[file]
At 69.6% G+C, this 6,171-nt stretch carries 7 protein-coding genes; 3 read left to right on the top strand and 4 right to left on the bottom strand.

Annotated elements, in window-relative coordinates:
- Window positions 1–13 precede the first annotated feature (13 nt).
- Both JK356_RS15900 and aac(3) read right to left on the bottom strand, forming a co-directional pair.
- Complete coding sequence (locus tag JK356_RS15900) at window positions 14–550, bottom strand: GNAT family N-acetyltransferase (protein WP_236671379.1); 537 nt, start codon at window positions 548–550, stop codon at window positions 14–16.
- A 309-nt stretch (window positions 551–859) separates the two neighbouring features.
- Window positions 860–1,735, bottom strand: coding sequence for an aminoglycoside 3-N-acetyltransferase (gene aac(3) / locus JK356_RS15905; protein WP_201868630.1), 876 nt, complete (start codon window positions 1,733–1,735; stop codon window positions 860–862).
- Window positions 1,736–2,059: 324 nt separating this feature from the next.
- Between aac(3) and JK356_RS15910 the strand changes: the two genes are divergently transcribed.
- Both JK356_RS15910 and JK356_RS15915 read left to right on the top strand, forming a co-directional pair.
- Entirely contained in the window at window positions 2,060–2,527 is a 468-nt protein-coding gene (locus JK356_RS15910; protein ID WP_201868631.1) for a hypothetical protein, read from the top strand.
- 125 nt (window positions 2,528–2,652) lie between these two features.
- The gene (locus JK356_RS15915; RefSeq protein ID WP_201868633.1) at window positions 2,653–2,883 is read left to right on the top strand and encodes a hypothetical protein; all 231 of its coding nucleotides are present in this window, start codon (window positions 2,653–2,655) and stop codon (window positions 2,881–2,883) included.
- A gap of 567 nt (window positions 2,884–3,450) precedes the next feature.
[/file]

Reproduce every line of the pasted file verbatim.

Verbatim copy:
At 69.6% G+C, this 6,171-nt stretch carries 7 protein-coding genes; 3 read left to right on the top strand and 4 right to left on the bottom strand.

Annotated elements, in window-relative coordinates:
- Window positions 1–13 precede the first annotated feature (13 nt).
- Both JK356_RS15900 and aac(3) read right to left on the bottom strand, forming a co-directional pair.
- Complete coding sequence (locus tag JK356_RS15900) at window positions 14–550, bottom strand: GNAT family N-acetyltransferase (protein WP_236671379.1); 537 nt, start codon at window positions 548–550, stop codon at window positions 14–16.
- A 309-nt stretch (window positions 551–859) separates the two neighbouring features.
- Window positions 860–1,735, bottom strand: coding sequence for an aminoglycoside 3-N-acetyltransferase (gene aac(3) / locus JK356_RS15905; protein WP_201868630.1), 876 nt, complete (start codon window positions 1,733–1,735; stop codon window positions 860–862).
- Window positions 1,736–2,059: 324 nt separating this feature from the next.
- Between aac(3) and JK356_RS15910 the strand changes: the two genes are divergently transcribed.
- Both JK356_RS15910 and JK356_RS15915 read left to right on the top strand, forming a co-directional pair.
- Entirely contained in the window at window positions 2,060–2,527 is a 468-nt protein-coding gene (locus JK356_RS15910; protein ID WP_201868631.1) for a hypothetical protein, read from the top strand.
- 125 nt (window positions 2,528–2,652) lie between these two features.
- The gene (locus JK356_RS15915; RefSeq protein ID WP_201868633.1) at window positions 2,653–2,883 is read left to right on the top strand and encodes a hypothetical protein; all 231 of its coding nucleotides are present in this window, start codon (window positions 2,653–2,655) and stop codon (window positions 2,881–2,883) included.
- A gap of 567 nt (window positions 2,884–3,450) precedes the next feature.